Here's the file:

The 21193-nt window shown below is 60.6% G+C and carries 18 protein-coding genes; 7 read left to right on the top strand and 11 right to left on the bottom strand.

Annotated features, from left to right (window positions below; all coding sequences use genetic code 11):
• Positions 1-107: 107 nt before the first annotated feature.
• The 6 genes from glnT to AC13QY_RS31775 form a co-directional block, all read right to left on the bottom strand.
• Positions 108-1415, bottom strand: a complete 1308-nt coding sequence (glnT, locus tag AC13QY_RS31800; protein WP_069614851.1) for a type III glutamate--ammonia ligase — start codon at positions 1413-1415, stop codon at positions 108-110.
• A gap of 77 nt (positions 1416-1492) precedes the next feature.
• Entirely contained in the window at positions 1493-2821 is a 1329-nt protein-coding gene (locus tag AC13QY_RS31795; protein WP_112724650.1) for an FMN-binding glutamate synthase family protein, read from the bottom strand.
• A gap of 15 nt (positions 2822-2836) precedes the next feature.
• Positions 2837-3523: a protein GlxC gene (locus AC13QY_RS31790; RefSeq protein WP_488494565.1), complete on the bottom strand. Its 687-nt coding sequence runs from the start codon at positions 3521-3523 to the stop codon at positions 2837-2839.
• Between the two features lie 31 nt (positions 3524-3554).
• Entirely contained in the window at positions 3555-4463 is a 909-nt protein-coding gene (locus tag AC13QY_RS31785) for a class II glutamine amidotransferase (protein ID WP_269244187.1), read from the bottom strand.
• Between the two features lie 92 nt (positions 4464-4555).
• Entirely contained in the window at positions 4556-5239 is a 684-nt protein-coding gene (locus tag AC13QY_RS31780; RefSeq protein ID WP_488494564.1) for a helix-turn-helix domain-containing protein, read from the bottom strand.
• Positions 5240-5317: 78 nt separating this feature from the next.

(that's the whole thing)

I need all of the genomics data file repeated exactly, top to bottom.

The 21193-nt window shown below is 60.6% G+C and carries 18 protein-coding genes; 7 read left to right on the top strand and 11 right to left on the bottom strand.

Annotated features, from left to right (window positions below; all coding sequences use genetic code 11):
• Positions 1-107: 107 nt before the first annotated feature.
• The 6 genes from glnT to AC13QY_RS31775 form a co-directional block, all read right to left on the bottom strand.
• Positions 108-1415, bottom strand: a complete 1308-nt coding sequence (glnT, locus tag AC13QY_RS31800; protein WP_069614851.1) for a type III glutamate--ammonia ligase — start codon at positions 1413-1415, stop codon at positions 108-110.
• A gap of 77 nt (positions 1416-1492) precedes the next feature.
• Entirely contained in the window at positions 1493-2821 is a 1329-nt protein-coding gene (locus tag AC13QY_RS31795; protein WP_112724650.1) for an FMN-binding glutamate synthase family protein, read from the bottom strand.
• A gap of 15 nt (positions 2822-2836) precedes the next feature.
• Positions 2837-3523: a protein GlxC gene (locus AC13QY_RS31790; RefSeq protein WP_488494565.1), complete on the bottom strand. Its 687-nt coding sequence runs from the start codon at positions 3521-3523 to the stop codon at positions 2837-2839.
• Between the two features lie 31 nt (positions 3524-3554).
• Entirely contained in the window at positions 3555-4463 is a 909-nt protein-coding gene (locus tag AC13QY_RS31785) for a class II glutamine amidotransferase (protein ID WP_269244187.1), read from the bottom strand.
• Between the two features lie 92 nt (positions 4464-4555).
• Entirely contained in the window at positions 4556-5239 is a 684-nt protein-coding gene (locus tag AC13QY_RS31780; RefSeq protein ID WP_488494564.1) for a helix-turn-helix domain-containing protein, read from the bottom strand.
• Positions 5240-5317: 78 nt separating this feature from the next.